Cherenkov Telescope Array (CTA): The CTA project is the next generation ground-based observatory for gamma-ray astronomy at very-high energies. It will serve as an open observatory to a wide astrophysics community and will provide a deep insight into the non-thermal high-energy universe. CTA will build on the technology of current ground-based detectors, utilizing three classes of telescopes to cover CTA’s energy range (20 GeV to 300 TeV).
The ICCUB-TECH have designed and prototyped Application-Specific Integrated Circuits (ASICs) for some of the telescope cameras: a preamplifier (PACTA), two amplifiers (ACTA/MUSIC) and a trigger unit (L0). PACTA is a low noise ASIC, 10pA/sqrt(Hz), 500 MHz bandwidth, double gain in differential mode and low power consumption. ACTA has two channels with three path each (two capacitive differential outputs and one low impedance differential output), SPI configurable and low power consumption. L0 is a versatile trigger ASIC for Cherenkov Telescopes and MUSIC is an SPI configurable eight channels amplifier for SiPM readout with differential analog and digital outputs for each channel and also, a differential output to sum up the selected analog channels.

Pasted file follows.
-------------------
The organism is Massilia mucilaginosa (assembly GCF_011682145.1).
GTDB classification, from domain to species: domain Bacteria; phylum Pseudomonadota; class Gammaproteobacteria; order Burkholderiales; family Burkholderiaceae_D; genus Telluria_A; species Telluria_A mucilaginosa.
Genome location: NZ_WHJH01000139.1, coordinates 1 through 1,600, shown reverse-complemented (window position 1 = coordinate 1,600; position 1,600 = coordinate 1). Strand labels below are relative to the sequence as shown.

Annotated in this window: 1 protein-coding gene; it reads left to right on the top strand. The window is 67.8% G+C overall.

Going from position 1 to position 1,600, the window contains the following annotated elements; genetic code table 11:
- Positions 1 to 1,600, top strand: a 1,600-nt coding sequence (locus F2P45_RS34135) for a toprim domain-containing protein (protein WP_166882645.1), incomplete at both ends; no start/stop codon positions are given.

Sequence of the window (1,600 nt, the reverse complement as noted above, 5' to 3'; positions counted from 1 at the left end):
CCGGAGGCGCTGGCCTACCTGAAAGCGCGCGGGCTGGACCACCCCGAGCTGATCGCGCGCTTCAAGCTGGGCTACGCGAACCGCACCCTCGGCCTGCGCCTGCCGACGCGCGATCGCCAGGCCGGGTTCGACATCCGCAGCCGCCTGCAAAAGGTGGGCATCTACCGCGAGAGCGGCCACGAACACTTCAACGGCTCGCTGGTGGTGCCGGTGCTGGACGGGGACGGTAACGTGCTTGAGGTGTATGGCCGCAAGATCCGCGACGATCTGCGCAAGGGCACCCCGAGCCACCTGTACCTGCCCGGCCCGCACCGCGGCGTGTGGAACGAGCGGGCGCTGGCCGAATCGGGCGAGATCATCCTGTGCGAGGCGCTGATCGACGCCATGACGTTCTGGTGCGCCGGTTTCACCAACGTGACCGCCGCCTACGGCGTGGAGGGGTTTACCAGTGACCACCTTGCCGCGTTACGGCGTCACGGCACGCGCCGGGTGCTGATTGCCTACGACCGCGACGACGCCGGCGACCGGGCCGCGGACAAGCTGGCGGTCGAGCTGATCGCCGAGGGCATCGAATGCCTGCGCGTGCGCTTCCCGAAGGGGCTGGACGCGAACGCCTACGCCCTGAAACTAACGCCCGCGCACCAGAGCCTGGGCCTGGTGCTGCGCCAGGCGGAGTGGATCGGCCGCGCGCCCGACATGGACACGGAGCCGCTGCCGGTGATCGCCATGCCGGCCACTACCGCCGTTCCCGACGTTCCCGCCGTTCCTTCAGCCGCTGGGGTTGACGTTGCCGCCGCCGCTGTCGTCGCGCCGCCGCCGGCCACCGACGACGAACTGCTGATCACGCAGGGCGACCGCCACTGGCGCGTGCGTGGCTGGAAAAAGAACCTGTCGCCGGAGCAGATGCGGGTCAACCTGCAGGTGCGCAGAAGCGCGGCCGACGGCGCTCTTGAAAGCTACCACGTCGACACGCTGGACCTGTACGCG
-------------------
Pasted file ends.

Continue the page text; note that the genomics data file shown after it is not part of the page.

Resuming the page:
PACTA and L0 have been selected for the Large Size Telescopes (LST) cameras and more 10000 channels have been produced for each design; PACTA, ACTA and L0 are also selected for the Medium Size Telescopes (MST-NectarCAM) camera and MUSIC is one of the technologies under study for the SST array (based on SiPM sensors) and next generation of SiPM-LST array.